Early Riser or Night Owl: is there a right way to promote productivity?

The Tales of a Night Owl.

For a night owl, life starts early which is a problem because you’ve been up late. Night owls lack productivity during the day but can whip up an essay in 2 hours, provided they start after midnight. Many of the individuals that identify as night owls long to achieve morning person status. This is justified as the society we live in is undeniably suited to early risers. Primary school rings its first bell at 8:45 am, Media-Hopper starts recording at 9 am and the typical workday is from 9 to 5. Furthermore, evenings are conventionally spent socialising, facilitating night owls to procrastinate further.

However, night owls are proven to be more alert during the night than morning people are in the morning, and are more creative than their peers. In my experience, motivation only kicks in when it seems near impossible to finish (or even start) the tasks I intended for that day. As it slips away, the fear that nothing has been accomplished causes an outburst of productivity, punctuated only by breaks to make more tea. So, although I spend all day feeling guilty about my distinct lack of productivity, my nights are free of procrastination. Thus, tasks get done, to-do lists get ticked off and I go to sleep content, only to wake up 5 hours later to catch my 9 am.

Ellen Harper

A Night Owl turned Early Riser

I started university as a self-confessed night owl. I routinely began essays at 1 am and found it hard to focus before it got dark.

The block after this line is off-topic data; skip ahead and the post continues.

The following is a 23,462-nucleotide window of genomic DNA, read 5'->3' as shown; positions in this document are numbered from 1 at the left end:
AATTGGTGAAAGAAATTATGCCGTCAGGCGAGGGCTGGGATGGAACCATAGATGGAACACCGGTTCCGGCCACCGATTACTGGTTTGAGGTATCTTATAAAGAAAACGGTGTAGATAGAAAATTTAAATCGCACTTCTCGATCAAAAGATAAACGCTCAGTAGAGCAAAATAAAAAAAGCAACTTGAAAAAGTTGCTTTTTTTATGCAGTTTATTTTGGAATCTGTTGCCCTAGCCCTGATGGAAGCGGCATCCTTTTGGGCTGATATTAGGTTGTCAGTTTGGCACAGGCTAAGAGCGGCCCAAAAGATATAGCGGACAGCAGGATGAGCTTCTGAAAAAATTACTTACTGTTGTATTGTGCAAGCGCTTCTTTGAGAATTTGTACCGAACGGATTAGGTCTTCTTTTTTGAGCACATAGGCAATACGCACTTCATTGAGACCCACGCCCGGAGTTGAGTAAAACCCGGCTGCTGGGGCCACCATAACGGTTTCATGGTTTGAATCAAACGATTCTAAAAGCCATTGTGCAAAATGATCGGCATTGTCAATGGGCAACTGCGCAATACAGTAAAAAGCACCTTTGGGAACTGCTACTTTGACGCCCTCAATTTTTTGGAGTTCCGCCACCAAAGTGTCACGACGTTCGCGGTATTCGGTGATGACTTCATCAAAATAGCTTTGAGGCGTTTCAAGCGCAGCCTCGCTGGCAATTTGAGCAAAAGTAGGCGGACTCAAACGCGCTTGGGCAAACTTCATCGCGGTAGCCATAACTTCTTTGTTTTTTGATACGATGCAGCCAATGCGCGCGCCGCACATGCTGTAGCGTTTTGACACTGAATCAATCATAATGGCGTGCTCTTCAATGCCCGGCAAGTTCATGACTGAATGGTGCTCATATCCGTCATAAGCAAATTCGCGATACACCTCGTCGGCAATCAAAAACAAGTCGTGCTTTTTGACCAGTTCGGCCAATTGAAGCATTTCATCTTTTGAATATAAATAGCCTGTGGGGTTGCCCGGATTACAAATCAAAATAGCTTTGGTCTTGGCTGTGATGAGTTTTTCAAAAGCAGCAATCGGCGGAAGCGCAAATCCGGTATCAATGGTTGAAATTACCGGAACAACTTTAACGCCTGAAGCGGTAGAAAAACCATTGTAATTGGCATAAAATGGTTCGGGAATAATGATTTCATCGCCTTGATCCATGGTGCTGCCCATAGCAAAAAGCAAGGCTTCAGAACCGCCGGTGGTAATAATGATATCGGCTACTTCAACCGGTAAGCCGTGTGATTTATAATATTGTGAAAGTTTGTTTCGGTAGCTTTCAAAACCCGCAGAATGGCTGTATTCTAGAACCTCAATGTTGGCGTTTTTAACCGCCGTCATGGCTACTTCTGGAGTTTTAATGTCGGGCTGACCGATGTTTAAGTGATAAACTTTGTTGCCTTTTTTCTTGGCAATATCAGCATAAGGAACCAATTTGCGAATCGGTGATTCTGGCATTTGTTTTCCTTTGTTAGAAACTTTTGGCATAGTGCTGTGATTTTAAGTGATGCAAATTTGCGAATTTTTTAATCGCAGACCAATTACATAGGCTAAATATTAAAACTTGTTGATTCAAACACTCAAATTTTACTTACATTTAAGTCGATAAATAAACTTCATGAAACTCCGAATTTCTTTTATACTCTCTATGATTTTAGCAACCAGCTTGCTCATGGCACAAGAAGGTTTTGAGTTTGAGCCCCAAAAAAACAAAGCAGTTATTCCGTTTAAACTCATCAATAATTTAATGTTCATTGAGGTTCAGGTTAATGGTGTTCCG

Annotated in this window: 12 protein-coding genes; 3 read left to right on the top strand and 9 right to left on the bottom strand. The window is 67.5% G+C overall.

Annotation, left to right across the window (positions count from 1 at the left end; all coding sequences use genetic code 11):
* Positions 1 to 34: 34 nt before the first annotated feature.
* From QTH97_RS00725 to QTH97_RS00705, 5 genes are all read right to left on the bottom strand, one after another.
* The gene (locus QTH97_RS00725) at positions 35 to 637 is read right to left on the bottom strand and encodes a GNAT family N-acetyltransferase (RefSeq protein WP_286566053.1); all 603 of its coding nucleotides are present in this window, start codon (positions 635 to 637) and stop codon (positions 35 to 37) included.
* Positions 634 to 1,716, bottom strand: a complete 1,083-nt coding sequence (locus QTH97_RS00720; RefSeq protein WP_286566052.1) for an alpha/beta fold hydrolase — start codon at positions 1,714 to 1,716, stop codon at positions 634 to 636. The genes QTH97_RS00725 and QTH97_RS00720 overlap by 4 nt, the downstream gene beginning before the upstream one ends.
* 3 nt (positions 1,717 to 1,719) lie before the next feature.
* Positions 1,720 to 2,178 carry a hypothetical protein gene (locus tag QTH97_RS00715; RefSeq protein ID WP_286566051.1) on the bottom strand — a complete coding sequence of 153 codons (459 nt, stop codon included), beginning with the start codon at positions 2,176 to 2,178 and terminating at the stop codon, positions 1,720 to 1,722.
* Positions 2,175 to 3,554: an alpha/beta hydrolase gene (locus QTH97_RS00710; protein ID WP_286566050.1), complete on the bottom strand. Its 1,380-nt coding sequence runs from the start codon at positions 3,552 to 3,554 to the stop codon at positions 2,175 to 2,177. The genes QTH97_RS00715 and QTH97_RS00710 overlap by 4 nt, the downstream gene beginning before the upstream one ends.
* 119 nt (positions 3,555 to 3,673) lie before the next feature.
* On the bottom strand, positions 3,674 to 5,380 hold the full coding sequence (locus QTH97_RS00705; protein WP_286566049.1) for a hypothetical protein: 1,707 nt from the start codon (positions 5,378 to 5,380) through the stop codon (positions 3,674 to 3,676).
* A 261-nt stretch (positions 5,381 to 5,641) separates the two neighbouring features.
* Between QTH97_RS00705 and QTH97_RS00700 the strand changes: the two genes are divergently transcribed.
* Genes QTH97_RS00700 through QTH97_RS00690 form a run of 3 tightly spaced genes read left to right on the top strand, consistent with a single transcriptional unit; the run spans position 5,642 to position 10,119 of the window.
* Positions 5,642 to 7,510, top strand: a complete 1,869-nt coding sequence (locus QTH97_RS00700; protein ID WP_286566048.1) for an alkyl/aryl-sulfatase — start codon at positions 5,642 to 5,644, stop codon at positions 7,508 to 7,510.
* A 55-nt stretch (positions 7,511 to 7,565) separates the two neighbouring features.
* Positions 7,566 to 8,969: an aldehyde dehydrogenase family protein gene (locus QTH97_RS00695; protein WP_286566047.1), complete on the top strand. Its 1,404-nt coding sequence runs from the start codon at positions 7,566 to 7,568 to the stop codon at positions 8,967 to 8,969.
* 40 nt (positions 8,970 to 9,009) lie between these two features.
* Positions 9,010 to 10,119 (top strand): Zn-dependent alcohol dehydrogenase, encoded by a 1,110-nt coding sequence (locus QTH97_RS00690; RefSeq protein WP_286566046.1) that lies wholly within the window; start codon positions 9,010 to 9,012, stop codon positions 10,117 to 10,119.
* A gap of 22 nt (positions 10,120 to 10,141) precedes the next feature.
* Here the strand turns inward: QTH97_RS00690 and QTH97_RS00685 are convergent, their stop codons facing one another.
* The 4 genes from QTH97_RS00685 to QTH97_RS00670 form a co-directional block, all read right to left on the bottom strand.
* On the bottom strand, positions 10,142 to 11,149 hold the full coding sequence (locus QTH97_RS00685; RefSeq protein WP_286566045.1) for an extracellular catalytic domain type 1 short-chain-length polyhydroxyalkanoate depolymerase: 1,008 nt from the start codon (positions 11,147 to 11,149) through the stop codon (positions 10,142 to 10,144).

Nowadays, I’m most productive in the middle of the day. I’ve discovered how daylight, rather than darkness, can be inspiring and that my brain can work faster after a good night’s sleep. Evenings have become a time for switching off and socialising. Not only are these nights guilt-free but they are more enjoyable when you aren’t thinking about impending work to finish later that evening.

However, I hesitate to say that I am now an early riser. I’m certainly not one of those super-humans that get up at 4.30 am and spends an hour working on ‘special projects’ before pilates, a smoothie bowl and writing in their bullet journal. Whilst it works for successful individuals like Oprah Winfrey, Mark Wahlberg, and Tim Cook, there’s a discipline required to get out of bed early which I sadly lack.

Fortunately, the internet provides many suggestions for becoming an early riser. A helpful tip is using an alarm clock that forces you to answer maths questions before you can turn it off (it works). Although it is difficult sticking to an earlier routine, I’ve found that I can accomplish a surprisingly large amount in one day without sacrificing sleep, socialising or lectures.

Hence, productivity depends on motivation, not the time at which it occurs. Early risers gain drive from daylight while night dwellers prefer darkness (or just the pressure of their own lack of output). Ultimately, they both get the job done.

Issy Powell

 

Illustration: Sophie Boyle

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